Cover the pot and allow the cultures to hydrate on the surface for 5 minutes.

Stir the milk with an up and down motion for 30 – 60 seconds.

Check the temperature of the milk.  You want it to remain at 100F for the next 2 hours.  It is easy to do this by putting the pot in a pan of hot water.  It is even easier if you use a sous vide.

Place the lid on the pot and let it rest for 30 minutes at 100F/38C.

Remove the lid and, if you are using pasteurized milk, stir the diluted calcium chloride into it.

Add the rennet diluted in cool water.  Stir vigorously with an up and down motion for 30 seconds – 1 minute (no more).

Check the temperature to be sure you are maintaining 100F/38C.

Cover the pot again.  Allow the pot to sit, undisturbed, for 90 minutes. The milk should remain at 100F/38C during this time.

Check for the clean break.  If the milk isn’t ready, let it set until it is.

Cut the curd into 1/2 inch squares.

Cover the pot and let the curds heal for 10 minutes.

Stir the curds gently in an up and down motion while heating the curds to 105F/41C.  This should be slow enough to take 1o minutes, more or less.  As you stir, the curds will shrink in size.  Your goal, when stirring, is to keep the curds from matting together.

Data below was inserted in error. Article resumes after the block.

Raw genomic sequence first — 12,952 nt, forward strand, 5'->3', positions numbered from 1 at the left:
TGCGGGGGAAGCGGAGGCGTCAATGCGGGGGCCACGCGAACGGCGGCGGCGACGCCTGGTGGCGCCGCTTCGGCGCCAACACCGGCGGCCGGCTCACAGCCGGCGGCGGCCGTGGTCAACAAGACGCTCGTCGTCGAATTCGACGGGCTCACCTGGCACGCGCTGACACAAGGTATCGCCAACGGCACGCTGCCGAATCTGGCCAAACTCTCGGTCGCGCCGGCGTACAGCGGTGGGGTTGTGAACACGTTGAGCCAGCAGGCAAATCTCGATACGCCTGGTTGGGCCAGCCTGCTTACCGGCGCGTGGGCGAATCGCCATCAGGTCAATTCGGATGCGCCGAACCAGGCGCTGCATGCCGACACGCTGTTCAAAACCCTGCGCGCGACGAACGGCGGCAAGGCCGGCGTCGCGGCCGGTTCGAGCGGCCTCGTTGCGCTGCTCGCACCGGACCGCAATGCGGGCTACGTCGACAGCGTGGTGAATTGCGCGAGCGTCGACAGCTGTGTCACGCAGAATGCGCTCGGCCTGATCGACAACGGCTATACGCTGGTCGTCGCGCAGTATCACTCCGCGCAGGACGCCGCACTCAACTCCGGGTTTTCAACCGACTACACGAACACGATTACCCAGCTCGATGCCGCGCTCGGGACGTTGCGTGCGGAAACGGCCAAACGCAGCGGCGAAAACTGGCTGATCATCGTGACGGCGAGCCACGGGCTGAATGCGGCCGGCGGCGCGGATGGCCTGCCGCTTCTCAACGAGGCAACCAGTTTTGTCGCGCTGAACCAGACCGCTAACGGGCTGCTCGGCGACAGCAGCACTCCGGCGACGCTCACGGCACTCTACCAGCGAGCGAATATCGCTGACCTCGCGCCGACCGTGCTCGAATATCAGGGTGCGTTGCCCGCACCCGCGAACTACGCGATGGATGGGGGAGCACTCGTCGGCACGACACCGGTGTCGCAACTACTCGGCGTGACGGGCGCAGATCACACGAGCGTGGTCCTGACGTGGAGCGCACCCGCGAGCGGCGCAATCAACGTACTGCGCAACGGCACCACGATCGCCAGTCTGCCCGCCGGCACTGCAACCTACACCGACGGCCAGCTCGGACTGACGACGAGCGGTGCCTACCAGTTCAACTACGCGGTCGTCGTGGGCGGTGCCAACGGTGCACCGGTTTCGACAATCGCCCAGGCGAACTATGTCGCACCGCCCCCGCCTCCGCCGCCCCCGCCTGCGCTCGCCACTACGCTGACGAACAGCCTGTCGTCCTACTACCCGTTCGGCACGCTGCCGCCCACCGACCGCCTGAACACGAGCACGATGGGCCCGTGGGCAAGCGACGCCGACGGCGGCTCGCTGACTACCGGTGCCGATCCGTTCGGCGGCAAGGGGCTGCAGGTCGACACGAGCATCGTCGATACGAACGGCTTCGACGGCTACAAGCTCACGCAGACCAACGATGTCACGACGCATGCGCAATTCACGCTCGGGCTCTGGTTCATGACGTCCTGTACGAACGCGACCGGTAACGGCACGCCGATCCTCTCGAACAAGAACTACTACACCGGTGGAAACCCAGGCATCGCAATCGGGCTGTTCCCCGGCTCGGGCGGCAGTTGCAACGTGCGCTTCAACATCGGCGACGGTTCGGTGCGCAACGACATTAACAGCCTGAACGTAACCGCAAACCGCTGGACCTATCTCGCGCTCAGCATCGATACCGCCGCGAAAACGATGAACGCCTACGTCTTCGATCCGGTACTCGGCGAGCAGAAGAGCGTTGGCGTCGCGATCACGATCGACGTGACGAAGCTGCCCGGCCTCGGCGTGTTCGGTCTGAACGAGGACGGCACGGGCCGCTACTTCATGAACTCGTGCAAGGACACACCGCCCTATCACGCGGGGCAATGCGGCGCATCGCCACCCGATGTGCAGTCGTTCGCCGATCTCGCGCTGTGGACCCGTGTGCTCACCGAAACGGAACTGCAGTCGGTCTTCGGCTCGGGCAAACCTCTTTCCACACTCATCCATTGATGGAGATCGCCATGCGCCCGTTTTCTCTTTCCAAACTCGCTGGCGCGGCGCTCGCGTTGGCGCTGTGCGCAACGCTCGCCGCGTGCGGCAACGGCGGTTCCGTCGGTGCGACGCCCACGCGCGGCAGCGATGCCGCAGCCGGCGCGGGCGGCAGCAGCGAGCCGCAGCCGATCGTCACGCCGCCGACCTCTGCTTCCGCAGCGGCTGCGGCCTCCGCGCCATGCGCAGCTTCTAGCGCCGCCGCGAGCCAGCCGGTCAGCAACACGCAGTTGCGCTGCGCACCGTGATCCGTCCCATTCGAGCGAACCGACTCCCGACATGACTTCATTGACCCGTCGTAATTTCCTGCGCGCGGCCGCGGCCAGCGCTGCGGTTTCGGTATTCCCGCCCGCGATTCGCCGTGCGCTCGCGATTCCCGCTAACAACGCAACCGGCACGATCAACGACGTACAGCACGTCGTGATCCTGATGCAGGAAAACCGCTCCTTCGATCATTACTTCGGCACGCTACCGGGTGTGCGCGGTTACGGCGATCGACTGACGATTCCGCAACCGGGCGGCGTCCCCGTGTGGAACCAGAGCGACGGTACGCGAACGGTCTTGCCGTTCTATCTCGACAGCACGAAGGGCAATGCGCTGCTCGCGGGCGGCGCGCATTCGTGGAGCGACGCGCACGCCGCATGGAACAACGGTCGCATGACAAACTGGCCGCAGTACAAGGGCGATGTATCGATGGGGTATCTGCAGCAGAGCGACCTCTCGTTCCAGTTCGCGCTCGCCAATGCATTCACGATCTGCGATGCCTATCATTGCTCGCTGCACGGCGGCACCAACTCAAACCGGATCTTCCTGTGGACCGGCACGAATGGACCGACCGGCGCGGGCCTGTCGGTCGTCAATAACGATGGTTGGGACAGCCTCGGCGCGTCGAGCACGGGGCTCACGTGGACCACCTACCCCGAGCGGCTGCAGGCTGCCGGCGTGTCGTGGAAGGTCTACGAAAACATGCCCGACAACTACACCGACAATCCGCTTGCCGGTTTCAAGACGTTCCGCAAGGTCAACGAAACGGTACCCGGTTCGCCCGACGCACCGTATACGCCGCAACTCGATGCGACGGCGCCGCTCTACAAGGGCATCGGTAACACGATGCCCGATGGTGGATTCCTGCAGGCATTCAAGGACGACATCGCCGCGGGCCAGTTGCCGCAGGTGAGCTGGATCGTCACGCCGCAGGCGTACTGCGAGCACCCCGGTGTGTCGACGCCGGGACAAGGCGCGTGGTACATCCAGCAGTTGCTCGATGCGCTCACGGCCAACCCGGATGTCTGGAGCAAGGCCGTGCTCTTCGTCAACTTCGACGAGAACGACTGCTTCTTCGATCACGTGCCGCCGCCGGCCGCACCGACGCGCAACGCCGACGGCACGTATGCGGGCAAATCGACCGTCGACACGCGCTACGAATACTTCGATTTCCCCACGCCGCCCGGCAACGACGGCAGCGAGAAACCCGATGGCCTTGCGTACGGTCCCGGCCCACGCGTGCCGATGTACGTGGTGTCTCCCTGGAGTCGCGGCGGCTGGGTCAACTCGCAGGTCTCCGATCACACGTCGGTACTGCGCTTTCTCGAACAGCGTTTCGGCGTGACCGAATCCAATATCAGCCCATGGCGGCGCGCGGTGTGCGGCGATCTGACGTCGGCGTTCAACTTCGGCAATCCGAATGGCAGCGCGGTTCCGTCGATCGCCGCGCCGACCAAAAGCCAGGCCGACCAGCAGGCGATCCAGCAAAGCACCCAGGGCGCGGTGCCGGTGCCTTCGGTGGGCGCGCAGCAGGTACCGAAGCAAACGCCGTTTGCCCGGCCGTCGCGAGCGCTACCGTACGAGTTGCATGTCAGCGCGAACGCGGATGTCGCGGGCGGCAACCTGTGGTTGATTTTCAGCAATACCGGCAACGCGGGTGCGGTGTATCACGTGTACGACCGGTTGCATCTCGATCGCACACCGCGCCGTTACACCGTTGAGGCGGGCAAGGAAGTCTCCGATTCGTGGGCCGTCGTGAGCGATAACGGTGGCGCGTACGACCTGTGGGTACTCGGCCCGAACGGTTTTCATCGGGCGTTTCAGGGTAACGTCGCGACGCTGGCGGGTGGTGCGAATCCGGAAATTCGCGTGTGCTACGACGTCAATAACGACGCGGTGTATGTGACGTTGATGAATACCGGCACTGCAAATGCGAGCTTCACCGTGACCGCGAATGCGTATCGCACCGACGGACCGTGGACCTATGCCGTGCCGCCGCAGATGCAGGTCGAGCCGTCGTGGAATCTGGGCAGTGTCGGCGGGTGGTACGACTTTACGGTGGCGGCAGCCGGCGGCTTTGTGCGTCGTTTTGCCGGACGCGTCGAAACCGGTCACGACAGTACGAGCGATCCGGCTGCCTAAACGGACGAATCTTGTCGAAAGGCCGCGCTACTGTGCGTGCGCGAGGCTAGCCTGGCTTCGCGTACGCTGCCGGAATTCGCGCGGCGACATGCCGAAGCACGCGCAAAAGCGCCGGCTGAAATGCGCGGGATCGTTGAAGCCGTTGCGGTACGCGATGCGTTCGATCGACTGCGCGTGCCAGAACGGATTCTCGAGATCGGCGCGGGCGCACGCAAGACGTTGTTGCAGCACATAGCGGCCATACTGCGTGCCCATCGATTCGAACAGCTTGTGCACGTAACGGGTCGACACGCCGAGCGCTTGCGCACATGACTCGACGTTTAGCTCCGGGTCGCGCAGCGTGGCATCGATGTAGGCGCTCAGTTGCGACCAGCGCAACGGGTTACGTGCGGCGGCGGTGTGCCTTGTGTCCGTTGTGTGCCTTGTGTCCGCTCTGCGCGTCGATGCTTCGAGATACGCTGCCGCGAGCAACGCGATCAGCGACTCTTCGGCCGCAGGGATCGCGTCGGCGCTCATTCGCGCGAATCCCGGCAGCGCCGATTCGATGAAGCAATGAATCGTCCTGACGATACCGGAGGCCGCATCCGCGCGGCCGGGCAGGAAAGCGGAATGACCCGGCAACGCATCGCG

When the milk is up to temp, take the pot off the heat.  Cover it and let it set for 10 minutes.  The curds will sink to the bottom of the pot.

Then, carefully drain off the whey. (To do this, place cheesecloth over a colander, and the colander over a large clean pot. Slowly pour the curds over the colander, allowing the cheesecloth/colander to catch the curds.)

Allow the curds to drain for 15 minutes.  Leave them in the colander.  (You can save the whey for baking, feeding your pets, etc.)

While the cheese is still in the colander, add the salt.  Work it through the curds thoroughly with your hands or a spoon.  While you are doing this, the salt will assist the curds in releasing whey.

Place the curds and cheesecloth into the mold.

Press at 15 lbs/6 kg of pressure for 30 minutes.

Carefully unwrap the curds, flip over, re-wrap, and press again at 15 pounds of pressure for approximately 12 hours.

Brining:

Prepare the brine solution with warm water and then bring it to room temp.

Remove the cheese from the press. Carefully unwrap the cheesecloth.  Place the cheese in the brine for 24 hours, flipping the cheese at the 12 hour mark.  Save the brine.

Air dry for six hours on a cheese mat, allowing the air to circulate around the cheese.

Put the cheese in a container to hold the humidity.

Age for 2 weeks at 55F (13C) at 80-85% humidity, turning once daily.

Use the brine to wipe off any mold that might start during that time.

After 2 weeks, vacuum seal the cheese or wrap it (preferably with cheese wrap) and allow to age for 4 additional weeks in the fridge (38F/3C).

The longer you age Cotija, the more it takes on the resemblance of parmesan cheese. If you age it for a shorter period, it is a very soft, crumbly cheese.

*A few recipes:
Grilled Corn Salad with Lime, Red Chili and Cotija
Healthy Cotija + Corn Guacamole
Chive and Cotija Cheese Biscuits
Avocado Toast With Chipotle Mayo, Cotija Cheese, Cilantro, and Lime